notorious interview to brendan connell

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I don’t remember when I started reading the books by Brendan Connell; perhaps in 2013 when I bought “Miss Homicide Plays the Flute” published by Eibonvale Press. Then I read “Metrophilias”, “Unpleasant Tales”, “The Translation of Father Torturo” and “The Galaxy Club”. After these readings I still have difficulty in defining him, so I use this

Every generation throws up a few genuine Masters of the Weird. There simply is no hyperbole in the statement that Brendan Connell is a member of this elite group right now, perhaps the most accomplished of them all. His work is very strange but always proceeds with rigorous logic and his use of language is original, concise and often startling, employing the alchemy of a ferocious intelligence to create dreamscapes that have the solidity and cruelty of stone and iron. The blend of profound melancholy, decadent atmosphere and abstruse erudition work beautifully and the magic of his prose gets under the skin of your soul and remains there forever.

Rhys Hughes

Maybe, as he says, I just need to buy/read his books.

1. Do you have a specific writing style?

Yes. It is sort in-corpo-posso-arrivo-sul-primo-codice-endo-osseo-Piovesan-hydrobike-Scozia-focalizza-Pippo-troia. Kid got to study Chindor say Chamal Tiama Tamil Tonto more Imodium morning. Case it would’ve been a little minimal Mandel see the rules I did let me have you order will you funny Sissel content on the George Lucia little did Schendel say loud little give me a CAD say call me when the brosay when you blow kid double-digit it will need your new seals’ drove noodle me a sandwich should let me see if they can avoid your money jot it will need Jordan told me sit on in the day.

2. What books have most influenced your life?

The list is pretty long. Most of the books that have influenced me are very old books. First and foremost, Chinese classics. Next would come ancient Sanskrit texts, followed by ancient Greek books. After that would come French, Italian and English literature.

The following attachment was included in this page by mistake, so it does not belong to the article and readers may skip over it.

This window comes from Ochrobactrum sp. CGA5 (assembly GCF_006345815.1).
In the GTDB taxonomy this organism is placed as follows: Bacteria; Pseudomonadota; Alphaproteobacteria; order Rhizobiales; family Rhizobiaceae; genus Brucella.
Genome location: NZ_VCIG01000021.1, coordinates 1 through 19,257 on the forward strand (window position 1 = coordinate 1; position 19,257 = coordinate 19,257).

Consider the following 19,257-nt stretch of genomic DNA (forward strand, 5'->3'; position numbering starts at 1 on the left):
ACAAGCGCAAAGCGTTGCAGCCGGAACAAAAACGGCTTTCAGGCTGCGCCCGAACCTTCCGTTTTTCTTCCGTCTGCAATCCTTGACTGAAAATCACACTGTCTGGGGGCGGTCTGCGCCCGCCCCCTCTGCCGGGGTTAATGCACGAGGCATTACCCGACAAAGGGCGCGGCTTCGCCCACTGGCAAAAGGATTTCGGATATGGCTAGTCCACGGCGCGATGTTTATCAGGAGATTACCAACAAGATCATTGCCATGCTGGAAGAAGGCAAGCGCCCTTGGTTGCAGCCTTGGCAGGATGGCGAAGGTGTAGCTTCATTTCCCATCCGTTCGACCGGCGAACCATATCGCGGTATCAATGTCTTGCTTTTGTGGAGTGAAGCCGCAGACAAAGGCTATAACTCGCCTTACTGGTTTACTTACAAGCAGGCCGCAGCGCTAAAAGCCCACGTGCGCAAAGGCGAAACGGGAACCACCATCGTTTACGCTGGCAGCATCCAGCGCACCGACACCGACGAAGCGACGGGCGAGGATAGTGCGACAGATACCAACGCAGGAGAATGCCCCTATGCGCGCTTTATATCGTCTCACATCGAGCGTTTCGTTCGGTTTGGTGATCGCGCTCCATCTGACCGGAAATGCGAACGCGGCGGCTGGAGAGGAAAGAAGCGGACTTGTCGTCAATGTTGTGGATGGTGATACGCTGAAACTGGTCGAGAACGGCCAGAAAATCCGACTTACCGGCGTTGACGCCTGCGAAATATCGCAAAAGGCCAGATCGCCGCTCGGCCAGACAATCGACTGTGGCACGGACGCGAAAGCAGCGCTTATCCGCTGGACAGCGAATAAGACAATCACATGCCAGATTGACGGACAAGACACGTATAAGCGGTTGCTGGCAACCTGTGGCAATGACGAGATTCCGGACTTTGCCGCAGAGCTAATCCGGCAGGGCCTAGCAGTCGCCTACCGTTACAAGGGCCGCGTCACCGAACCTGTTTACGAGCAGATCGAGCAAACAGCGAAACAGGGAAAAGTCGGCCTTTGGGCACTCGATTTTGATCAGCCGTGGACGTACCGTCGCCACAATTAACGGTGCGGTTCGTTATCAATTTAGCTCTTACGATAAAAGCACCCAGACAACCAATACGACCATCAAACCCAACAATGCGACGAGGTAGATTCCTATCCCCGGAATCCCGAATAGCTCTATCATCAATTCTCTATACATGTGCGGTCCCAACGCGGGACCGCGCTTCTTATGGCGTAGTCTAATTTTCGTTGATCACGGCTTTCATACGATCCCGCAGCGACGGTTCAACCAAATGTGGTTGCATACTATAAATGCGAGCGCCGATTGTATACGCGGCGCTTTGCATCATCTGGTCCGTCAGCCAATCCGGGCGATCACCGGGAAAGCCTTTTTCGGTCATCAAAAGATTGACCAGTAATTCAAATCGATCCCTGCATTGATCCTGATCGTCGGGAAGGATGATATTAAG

3. If you had to choose, which writer would you consider a mentor?

Maybe my father, but otherwise no one. Whenever I read another writer, I try to learn something from them. Even bad writers can be learned from.

4. What are your current projects?

I am currently working on finishing a handful of novels. I try not to talk too much about works in progress though.

5. How much research do you do?

It depends on the book. Some books require no research. Other require a fair amount of reading. The best choice is to know the subject well enough from the beginning, where a great deal of research is not required, but this isn’t always possible.

6. Do you write full-time or part-time?

I try to think full-time. The actual time I spend on writing is very little. That said, if possible, I write every day.

7. Where do your ideas come from?

Different places. Some stories or books might be dream related, others come from real-life experiences, others come from things I might have read, others from random thoughts or things that I’ve observed. It is very rare a story or idea comes from something someone suggests to me. It does happen, but it is a rare thing indeed. Some stories also are based on certain logical premises.

8. How can readers discover more about you and you work?

Well, they should buy my books

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